The Modern Art Museum, Fort Worth
Closed March 29
by Katie Anania
Focus: Jeff Elrod at the Modern Art Museum of Fort Worth left me divided. One part of me became the art history apologist concerned with materials and process. Elrod begins each work with drawings that he creates on a computer using a mouse; he then fractures them with simple graphic programs (such as Illustrator, Freehand and, more recently, Photoshop) into shuddering, seismic compositions heavily indebted to the behemoths of abstraction. Finally, he projects the compositions onto canvases and carves them out with acrylic paint and an X-Acto knife. In short, Elrod explores ways in which computers retard the hand. His work manifests an obstruction of gesture within the painted image. [great] (2003) is an example par excellence; white letters, starting with the word great, cascade against a black ground, descending into total unreadability because of the awkwardness of the computer mouse.
Enter the second half of my divided critical self. This other half is a cynic, a litigator, a naysayer nursing skepticism about what I believe to be an inflated public delight about Elrod’s work. Passages appear cheeky and sophomoric, and this body of work seems annoyingly devoid of anything but the most empty of concessions to the history of painting. The Out Door (2005), rather than adhering to Elrod’s layered dance of computer-drawn lines and awkward hooky loops, positions a vaguely figural white passage near a pink parallelogram on a black ground. These bright forms float inside a mocking black ooze like Cy Twombly’s stepchildren, bearing the “authentic” traces of the artist’s hand and refuting that authenticity through digital means. It’s brooding, a tad adolescent, but not unpleasant. Maybe this is why I think too much has been made of these things: their re-play of abstract drawing goes no further than affected teen artifice. They contain an archive of a digital practice now long obsolete, and it’s too much like stumbling upon my own bad Paint drawings or first emails from tweenhood.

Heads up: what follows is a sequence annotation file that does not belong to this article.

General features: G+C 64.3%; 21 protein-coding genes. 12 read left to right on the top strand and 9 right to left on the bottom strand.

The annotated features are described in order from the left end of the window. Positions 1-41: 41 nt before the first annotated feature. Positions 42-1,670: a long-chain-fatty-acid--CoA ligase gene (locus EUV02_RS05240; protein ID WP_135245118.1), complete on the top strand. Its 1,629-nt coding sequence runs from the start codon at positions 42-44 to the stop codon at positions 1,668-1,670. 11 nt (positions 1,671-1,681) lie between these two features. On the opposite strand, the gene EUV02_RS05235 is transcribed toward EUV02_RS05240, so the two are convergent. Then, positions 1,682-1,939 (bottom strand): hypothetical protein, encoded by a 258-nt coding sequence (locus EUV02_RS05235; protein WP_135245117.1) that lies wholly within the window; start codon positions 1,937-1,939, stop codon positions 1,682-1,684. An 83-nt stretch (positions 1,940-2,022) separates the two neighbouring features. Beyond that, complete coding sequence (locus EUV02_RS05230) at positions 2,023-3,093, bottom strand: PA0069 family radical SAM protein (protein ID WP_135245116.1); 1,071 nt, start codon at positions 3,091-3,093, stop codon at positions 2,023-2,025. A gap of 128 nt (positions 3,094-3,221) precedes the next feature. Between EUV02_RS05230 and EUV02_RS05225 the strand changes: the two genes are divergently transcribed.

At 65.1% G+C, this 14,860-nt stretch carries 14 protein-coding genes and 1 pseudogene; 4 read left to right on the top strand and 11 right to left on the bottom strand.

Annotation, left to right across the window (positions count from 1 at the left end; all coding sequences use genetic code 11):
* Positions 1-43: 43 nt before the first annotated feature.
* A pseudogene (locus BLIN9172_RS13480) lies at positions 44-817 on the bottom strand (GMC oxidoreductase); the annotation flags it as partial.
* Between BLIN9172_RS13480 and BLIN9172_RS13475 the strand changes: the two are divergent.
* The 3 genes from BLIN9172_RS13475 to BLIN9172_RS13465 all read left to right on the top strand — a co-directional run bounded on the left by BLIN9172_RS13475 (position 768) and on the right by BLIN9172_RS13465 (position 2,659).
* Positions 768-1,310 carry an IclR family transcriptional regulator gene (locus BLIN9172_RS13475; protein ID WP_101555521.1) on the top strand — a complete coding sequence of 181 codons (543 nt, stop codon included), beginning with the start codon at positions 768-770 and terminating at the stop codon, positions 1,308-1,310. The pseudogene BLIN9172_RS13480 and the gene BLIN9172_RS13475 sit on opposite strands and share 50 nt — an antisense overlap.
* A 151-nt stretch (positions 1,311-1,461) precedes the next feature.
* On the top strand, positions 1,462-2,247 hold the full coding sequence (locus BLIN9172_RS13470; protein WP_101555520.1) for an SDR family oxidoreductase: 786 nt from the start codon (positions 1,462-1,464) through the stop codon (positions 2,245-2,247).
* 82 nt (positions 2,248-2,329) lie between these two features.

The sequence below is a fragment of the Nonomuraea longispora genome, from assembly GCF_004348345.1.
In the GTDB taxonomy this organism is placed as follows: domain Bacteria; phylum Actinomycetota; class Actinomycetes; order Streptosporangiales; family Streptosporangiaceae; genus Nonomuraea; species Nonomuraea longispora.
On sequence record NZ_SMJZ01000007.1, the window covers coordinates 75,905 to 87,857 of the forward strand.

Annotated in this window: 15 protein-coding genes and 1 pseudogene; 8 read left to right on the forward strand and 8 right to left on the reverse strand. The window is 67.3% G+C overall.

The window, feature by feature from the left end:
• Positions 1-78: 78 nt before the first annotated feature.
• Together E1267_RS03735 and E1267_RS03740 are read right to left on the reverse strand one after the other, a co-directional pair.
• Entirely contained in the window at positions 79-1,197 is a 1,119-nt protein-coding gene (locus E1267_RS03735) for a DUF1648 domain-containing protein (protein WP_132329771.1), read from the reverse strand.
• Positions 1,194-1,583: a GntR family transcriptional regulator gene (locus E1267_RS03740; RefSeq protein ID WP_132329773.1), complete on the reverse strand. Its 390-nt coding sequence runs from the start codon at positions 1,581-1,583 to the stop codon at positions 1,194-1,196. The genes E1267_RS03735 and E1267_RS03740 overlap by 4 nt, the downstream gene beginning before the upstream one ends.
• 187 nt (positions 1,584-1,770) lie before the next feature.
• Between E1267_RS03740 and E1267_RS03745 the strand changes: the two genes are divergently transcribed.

Works like Endgame (1994), a mostly turquoise work that combines a Barnett Newman-esque zip with dancing characters from the video game Space Invaders, confound both halves of me as well. Here Elrod better marries the historical freightedness of painting with the simultaneously embodied and alienating (ha!) qualities of human-computer interaction, but the present-past overlay seems too pat: behold the specters of the 40s and the 80s! Both sides of this “divided critic” suspect that viewers like Elrod’s work for the same reason they like Christopher Wool’s: it feels masculine but also effete, embedded in art historical narrative but also not at all timeless (in fact, pleasingly “retro”). Their seeming spontaneity and go-anywhereness (Elrod often produces some of the paintings when they arrive for installation) makes everyone happy: history and ephemerality, reverence and cheekiness, meet in a single package. I, however, choose in the end to side with my jaundiced double. Elrod’s play with history intentionally mocks it, but the retarded fun leaves me cold.
Katie Anania is a curatorial researcher at Fluent~Collaborative and an assistant editor of ...might be good.